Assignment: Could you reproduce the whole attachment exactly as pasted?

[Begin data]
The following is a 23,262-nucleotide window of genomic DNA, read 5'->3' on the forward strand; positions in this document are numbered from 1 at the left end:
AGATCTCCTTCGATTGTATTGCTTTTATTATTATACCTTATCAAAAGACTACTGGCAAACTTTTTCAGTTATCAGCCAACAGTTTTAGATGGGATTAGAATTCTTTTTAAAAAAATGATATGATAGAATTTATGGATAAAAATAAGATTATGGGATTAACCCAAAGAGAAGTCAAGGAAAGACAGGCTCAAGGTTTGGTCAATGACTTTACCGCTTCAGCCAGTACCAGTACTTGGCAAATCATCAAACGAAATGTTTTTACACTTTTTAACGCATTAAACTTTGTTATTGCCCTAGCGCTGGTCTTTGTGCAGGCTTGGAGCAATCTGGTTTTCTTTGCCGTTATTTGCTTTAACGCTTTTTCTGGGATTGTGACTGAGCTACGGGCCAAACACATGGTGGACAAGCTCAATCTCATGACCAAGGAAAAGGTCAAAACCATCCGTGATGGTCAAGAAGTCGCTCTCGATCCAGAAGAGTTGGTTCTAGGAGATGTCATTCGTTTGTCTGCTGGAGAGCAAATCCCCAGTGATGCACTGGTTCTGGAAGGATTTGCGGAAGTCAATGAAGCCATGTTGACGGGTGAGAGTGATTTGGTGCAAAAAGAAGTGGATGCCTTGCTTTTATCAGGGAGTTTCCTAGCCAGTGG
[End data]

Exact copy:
The following is a 23,262-nucleotide window of genomic DNA, read 5'->3' on the forward strand; positions in this document are numbered from 1 at the left end:
AGATCTCCTTCGATTGTATTGCTTTTATTATTATACCTTATCAAAAGACTACTGGCAAACTTTTTCAGTTATCAGCCAACAGTTTTAGATGGGATTAGAATTCTTTTTAAAAAAATGATATGATAGAATTTATGGATAAAAATAAGATTATGGGATTAACCCAAAGAGAAGTCAAGGAAAGACAGGCTCAAGGTTTGGTCAATGACTTTACCGCTTCAGCCAGTACCAGTACTTGGCAAATCATCAAACGAAATGTTTTTACACTTTTTAACGCATTAAACTTTGTTATTGCCCTAGCGCTGGTCTTTGTGCAGGCTTGGAGCAATCTGGTTTTCTTTGCCGTTATTTGCTTTAACGCTTTTTCTGGGATTGTGACTGAGCTACGGGCCAAACACATGGTGGACAAGCTCAATCTCATGACCAAGGAAAAGGTCAAAACCATCCGTGATGGTCAAGAAGTCGCTCTCGATCCAGAAGAGTTGGTTCTAGGAGATGTCATTCGTTTGTCTGCTGGAGAGCAAATCCCCAGTGATGCACTGGTTCTGGAAGGATTTGCGGAAGTCAATGAAGCCATGTTGACGGGTGAGAGTGATTTGGTGCAAAAAGAAGTGGATGCCTTGCTTTTATCAGGGAGTTTCCTAGCCAGTGG